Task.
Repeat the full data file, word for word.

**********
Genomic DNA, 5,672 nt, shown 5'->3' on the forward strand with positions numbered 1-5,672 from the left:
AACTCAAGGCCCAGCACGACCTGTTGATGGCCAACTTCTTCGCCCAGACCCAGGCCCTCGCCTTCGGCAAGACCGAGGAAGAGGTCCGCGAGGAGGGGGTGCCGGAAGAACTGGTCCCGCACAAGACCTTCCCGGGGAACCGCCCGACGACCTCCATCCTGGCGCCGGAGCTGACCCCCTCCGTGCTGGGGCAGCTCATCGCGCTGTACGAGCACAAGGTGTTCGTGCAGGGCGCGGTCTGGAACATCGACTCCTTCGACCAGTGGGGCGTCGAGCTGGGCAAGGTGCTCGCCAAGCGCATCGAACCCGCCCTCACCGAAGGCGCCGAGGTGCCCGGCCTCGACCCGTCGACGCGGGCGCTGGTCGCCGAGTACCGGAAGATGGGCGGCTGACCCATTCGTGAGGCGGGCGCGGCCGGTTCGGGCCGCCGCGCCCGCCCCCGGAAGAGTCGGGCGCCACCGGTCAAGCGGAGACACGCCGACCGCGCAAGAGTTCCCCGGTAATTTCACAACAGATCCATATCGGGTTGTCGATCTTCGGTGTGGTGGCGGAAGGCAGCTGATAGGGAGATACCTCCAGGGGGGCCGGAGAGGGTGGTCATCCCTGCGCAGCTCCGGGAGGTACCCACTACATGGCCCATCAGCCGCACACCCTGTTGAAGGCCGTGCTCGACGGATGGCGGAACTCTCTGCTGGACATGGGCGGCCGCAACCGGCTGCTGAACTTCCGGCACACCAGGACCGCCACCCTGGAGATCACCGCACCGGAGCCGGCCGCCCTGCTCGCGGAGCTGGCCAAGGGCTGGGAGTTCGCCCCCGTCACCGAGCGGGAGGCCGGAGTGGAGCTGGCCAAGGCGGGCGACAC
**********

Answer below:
Genomic DNA, 5,672 nt, shown 5'->3' on the forward strand with positions numbered 1-5,672 from the left:
AACTCAAGGCCCAGCACGACCTGTTGATGGCCAACTTCTTCGCCCAGACCCAGGCCCTCGCCTTCGGCAAGACCGAGGAAGAGGTCCGCGAGGAGGGGGTGCCGGAAGAACTGGTCCCGCACAAGACCTTCCCGGGGAACCGCCCGACGACCTCCATCCTGGCGCCGGAGCTGACCCCCTCCGTGCTGGGGCAGCTCATCGCGCTGTACGAGCACAAGGTGTTCGTGCAGGGCGCGGTCTGGAACATCGACTCCTTCGACCAGTGGGGCGTCGAGCTGGGCAAGGTGCTCGCCAAGCGCATCGAACCCGCCCTCACCGAAGGCGCCGAGGTGCCCGGCCTCGACCCGTCGACGCGGGCGCTGGTCGCCGAGTACCGGAAGATGGGCGGCTGACCCATTCGTGAGGCGGGCGCGGCCGGTTCGGGCCGCCGCGCCCGCCCCCGGAAGAGTCGGGCGCCACCGGTCAAGCGGAGACACGCCGACCGCGCAAGAGTTCCCCGGTAATTTCACAACAGATCCATATCGGGTTGTCGATCTTCGGTGTGGTGGCGGAAGGCAGCTGATAGGGAGATACCTCCAGGGGGGCCGGAGAGGGTGGTCATCCCTGCGCAGCTCCGGGAGGTACCCACTACATGGCCCATCAGCCGCACACCCTGTTGAAGGCCGTGCTCGACGGATGGCGGAACTCTCTGCTGGACATGGGCGGCCGCAACCGGCTGCTGAACTTCCGGCACACCAGGACCGCCACCCTGGAGATCACCGCACCGGAGCCGGCCGCCCTGCTCGCGGAGCTGGCCAAGGGCTGGGAGTTCGCCCCCGTCACCGAGCGGGAGGCCGGAGTGGAGCTGGCCAAGGCGGGCGACAC